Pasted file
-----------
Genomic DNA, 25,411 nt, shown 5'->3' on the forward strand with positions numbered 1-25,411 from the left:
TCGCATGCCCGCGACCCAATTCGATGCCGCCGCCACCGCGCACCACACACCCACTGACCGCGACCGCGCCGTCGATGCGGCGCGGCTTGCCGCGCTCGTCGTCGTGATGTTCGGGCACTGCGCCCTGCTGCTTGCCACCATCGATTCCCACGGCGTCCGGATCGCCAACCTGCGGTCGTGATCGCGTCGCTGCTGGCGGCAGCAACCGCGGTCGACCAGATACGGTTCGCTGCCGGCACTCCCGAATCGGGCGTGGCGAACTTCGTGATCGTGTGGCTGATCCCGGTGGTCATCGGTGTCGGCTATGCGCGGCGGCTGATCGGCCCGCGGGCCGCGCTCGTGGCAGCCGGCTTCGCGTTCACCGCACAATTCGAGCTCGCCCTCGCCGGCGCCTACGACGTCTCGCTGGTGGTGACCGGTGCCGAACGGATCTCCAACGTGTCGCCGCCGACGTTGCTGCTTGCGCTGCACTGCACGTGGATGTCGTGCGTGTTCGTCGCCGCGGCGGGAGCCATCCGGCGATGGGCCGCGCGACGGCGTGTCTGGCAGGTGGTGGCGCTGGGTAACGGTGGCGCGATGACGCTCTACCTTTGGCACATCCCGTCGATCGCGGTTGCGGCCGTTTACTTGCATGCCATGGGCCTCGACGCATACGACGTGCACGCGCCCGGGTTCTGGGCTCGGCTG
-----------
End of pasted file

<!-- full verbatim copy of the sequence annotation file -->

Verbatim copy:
Genomic DNA, 25,411 nt, shown 5'->3' on the forward strand with positions numbered 1-25,411 from the left:
TCGCATGCCCGCGACCCAATTCGATGCCGCCGCCACCGCGCACCACACACCCACTGACCGCGACCGCGCCGTCGATGCGGCGCGGCTTGCCGCGCTCGTCGTCGTGATGTTCGGGCACTGCGCCCTGCTGCTTGCCACCATCGATTCCCACGGCGTCCGGATCGCCAACCTGCGGTCGTGATCGCGTCGCTGCTGGCGGCAGCAACCGCGGTCGACCAGATACGGTTCGCTGCCGGCACTCCCGAATCGGGCGTGGCGAACTTCGTGATCGTGTGGCTGATCCCGGTGGTCATCGGTGTCGGCTATGCGCGGCGGCTGATCGGCCCGCGGGCCGCGCTCGTGGCAGCCGGCTTCGCGTTCACCGCACAATTCGAGCTCGCCCTCGCCGGCGCCTACGACGTCTCGCTGGTGGTGACCGGTGCCGAACGGATCTCCAACGTGTCGCCGCCGACGTTGCTGCTTGCGCTGCACTGCACGTGGATGTCGTGCGTGTTCGTCGCCGCGGCGGGAGCCATCCGGCGATGGGCCGCGCGACGGCGTGTCTGGCAGGTGGTGGCGCTGGGTAACGGTGGCGCGATGACGCTCTACCTTTGGCACATCCCGTCGATCGCGGTTGCGGCCGTTTACTTGCATGCCATGGGCCTCGACGCATACGACGTGCACGCGCCCGGGTTCTGGGCTCGGCTG